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Prevalence and Incidence of Jadassohn-Lewandowsky syndrome

Jadassohn-Lewandowsky syndrome: Rare Disease

Jadassohn-Lewandowsky syndrome is listed as a "rare disease" by the Office of Rare Diseases (ORD) of the National Institutes of Health (NIH). This means that Jadassohn-Lewandowsky syndrome, or a subtype of Jadassohn-Lewandowsky syndrome, affects less than 200,000 people in the US population.

Ophanet, who are a consortium of European partners, currently defines a condition rare when if affects 1 person per 2,000. They list Jadassohn-Lewandowsky syndrome as a "rare disease". More information about Jadassohn-Lewandowsky syndrome is available from Orphanet

About prevalence and incidence statistics:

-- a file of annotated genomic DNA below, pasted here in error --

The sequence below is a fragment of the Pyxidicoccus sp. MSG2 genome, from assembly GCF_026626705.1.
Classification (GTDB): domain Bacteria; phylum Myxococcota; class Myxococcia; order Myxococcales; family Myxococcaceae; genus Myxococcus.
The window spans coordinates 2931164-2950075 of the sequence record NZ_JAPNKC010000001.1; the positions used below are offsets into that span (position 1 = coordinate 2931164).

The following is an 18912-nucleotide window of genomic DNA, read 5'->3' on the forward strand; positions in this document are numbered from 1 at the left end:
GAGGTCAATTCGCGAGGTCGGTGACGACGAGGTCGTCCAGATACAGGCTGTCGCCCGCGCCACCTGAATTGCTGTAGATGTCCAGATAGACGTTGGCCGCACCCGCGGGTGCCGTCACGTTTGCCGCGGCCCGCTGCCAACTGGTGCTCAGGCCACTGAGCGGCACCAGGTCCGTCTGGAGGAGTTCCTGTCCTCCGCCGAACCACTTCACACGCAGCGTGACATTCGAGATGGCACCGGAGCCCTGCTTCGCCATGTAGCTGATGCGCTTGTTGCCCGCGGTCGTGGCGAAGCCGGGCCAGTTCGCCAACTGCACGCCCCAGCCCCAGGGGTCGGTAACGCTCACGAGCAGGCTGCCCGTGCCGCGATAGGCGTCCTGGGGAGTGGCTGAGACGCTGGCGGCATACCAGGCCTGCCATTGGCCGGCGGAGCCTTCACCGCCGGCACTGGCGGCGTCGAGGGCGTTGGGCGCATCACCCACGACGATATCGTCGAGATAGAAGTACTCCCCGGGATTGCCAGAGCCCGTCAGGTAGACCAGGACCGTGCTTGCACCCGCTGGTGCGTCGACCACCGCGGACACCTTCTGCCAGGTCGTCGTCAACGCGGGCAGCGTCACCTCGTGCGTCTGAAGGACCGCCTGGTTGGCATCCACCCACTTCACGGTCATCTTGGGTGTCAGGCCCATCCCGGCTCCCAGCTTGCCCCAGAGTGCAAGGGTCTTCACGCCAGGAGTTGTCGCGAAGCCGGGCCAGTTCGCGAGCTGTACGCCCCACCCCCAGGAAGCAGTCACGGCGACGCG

The term 'prevalence' of Jadassohn-Lewandowsky syndrome usually refers to the estimated population of people who are managing Jadassohn-Lewandowsky syndrome at any given time. The term 'incidence' of Jadassohn-Lewandowsky syndrome refers to the annual diagnosis rate, or the number of new cases of Jadassohn-Lewandowsky syndrome diagnosed each year. Hence, these two statistics types can differ: a short-lived disease like flu can have high annual incidence but low prevalence, but a life-long disease like diabetes has a low annual incidence but high prevalence. For more information see about prevalence and incidence statistics.


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